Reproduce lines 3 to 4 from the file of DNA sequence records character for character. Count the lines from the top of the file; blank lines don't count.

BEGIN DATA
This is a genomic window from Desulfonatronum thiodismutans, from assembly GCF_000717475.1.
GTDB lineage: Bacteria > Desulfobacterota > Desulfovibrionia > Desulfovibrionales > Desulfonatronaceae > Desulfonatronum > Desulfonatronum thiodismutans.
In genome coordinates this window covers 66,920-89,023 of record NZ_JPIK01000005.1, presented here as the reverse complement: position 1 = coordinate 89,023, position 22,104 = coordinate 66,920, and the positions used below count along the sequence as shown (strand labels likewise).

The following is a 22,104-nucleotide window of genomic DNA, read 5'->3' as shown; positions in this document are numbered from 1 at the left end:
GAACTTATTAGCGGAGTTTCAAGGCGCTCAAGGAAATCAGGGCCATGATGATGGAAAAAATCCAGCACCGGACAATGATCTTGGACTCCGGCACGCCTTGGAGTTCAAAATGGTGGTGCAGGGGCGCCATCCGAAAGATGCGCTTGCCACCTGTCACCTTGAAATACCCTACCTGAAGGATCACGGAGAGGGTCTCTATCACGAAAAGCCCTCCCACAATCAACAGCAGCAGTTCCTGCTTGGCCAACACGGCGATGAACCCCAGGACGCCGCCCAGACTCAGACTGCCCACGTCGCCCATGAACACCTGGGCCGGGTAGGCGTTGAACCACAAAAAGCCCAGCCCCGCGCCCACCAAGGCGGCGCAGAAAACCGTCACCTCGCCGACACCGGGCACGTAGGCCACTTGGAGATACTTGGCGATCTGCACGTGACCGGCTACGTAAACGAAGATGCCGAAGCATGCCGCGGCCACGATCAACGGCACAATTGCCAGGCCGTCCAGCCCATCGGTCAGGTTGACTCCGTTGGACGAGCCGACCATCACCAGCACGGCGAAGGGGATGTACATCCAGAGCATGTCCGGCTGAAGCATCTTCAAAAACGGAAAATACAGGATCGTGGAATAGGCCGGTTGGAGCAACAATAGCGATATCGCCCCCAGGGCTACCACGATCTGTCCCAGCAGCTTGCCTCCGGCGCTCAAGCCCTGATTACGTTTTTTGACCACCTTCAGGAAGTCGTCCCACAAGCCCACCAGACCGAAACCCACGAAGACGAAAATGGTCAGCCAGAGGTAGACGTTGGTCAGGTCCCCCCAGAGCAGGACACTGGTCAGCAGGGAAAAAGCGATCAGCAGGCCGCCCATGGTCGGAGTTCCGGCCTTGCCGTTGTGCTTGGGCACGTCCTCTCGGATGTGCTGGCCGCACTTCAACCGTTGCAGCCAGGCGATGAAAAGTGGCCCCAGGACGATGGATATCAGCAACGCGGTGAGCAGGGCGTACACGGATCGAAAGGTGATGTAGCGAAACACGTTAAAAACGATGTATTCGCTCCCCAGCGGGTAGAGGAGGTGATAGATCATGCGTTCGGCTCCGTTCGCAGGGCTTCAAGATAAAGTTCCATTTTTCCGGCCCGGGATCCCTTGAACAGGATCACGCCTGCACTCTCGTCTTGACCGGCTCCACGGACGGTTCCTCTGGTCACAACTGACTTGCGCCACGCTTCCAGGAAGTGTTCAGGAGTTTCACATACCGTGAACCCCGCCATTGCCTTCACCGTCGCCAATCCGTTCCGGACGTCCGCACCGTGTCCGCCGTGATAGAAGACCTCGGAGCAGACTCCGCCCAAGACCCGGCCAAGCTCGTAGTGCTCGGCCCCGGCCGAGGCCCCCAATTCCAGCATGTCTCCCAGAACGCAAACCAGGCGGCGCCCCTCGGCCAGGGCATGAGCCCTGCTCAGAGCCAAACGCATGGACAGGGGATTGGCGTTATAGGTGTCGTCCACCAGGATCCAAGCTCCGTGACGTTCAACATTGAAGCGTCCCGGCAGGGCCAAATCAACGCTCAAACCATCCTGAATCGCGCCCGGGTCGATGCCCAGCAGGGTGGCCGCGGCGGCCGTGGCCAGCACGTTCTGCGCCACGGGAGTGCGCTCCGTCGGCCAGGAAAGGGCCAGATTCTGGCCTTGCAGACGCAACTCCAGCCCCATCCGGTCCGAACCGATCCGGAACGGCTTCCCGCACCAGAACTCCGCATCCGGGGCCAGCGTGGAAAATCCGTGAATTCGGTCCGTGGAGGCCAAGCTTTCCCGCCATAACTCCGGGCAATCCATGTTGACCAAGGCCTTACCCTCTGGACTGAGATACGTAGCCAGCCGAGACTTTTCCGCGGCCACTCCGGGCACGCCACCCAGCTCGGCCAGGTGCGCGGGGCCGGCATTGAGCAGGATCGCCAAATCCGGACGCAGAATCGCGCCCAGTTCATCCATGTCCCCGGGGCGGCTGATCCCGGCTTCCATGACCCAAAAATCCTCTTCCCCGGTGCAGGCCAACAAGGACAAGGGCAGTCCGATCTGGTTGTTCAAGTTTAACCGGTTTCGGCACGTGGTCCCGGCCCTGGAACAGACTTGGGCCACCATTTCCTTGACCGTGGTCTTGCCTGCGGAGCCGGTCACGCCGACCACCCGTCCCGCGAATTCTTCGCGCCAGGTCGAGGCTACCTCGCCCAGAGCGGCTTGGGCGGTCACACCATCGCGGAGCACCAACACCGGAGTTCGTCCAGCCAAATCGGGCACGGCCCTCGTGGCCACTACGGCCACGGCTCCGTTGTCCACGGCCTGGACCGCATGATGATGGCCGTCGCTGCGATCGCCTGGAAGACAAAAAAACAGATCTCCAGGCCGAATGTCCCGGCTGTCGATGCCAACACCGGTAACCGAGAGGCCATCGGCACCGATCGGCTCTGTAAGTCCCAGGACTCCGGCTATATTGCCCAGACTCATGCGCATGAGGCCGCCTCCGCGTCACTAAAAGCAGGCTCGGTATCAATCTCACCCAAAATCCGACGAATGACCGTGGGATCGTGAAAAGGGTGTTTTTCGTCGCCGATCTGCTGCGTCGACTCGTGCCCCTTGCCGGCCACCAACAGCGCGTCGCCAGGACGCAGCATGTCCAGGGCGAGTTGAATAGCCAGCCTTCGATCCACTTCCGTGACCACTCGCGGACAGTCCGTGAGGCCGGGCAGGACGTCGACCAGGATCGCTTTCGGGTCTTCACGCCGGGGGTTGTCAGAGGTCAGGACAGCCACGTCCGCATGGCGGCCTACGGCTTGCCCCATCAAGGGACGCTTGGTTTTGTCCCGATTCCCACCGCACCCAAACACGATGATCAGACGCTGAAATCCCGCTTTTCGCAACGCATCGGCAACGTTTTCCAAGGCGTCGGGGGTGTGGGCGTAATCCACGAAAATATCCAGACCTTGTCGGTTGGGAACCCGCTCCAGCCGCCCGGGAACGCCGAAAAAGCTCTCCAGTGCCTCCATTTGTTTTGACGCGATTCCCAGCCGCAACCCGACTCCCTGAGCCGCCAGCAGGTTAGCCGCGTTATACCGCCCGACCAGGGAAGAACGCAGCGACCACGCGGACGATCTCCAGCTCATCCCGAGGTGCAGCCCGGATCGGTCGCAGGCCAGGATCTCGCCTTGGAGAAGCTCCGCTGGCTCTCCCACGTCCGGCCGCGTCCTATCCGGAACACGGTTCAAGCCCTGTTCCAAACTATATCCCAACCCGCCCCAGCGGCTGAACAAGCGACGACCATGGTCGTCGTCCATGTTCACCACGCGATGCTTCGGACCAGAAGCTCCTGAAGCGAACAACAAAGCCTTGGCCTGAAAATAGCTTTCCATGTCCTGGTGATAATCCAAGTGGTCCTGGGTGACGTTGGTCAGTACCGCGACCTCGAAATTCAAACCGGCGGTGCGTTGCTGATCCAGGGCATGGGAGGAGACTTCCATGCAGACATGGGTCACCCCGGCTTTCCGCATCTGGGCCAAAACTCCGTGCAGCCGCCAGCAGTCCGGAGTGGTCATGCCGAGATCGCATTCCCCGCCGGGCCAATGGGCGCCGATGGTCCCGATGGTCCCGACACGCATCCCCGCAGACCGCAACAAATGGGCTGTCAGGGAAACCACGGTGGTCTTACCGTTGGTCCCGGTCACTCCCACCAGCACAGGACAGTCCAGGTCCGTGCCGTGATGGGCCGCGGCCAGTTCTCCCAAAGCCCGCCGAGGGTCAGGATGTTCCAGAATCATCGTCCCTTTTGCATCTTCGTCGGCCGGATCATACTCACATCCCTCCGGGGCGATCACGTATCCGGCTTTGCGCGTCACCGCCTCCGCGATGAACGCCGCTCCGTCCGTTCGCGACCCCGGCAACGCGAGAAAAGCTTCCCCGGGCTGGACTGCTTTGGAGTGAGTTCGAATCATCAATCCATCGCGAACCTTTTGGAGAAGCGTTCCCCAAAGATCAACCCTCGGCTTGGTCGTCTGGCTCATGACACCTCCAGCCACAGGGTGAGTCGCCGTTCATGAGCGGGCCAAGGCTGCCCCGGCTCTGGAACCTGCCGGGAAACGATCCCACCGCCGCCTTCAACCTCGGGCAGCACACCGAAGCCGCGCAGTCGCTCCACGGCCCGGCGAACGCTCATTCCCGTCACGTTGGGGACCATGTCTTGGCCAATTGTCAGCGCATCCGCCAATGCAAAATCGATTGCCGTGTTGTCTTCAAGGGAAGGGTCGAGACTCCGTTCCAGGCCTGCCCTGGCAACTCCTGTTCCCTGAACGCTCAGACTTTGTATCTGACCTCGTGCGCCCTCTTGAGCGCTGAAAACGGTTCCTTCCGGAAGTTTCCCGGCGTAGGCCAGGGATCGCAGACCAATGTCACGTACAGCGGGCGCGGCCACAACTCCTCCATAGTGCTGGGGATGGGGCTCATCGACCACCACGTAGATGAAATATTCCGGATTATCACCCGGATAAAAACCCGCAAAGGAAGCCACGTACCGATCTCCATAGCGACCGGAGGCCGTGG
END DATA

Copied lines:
In genome coordinates this window covers 66,920-89,023 of record NZ_JPIK01000005.1, presented here as the reverse complement: position 1 = coordinate 89,023, position 22,104 = coordinate 66,920, and the positions used below count along the sequence as shown (strand labels likewise).

The following is a 22,104-nucleotide window of genomic DNA, read 5'->3' as shown; positions in this document are numbered from 1 at the left end: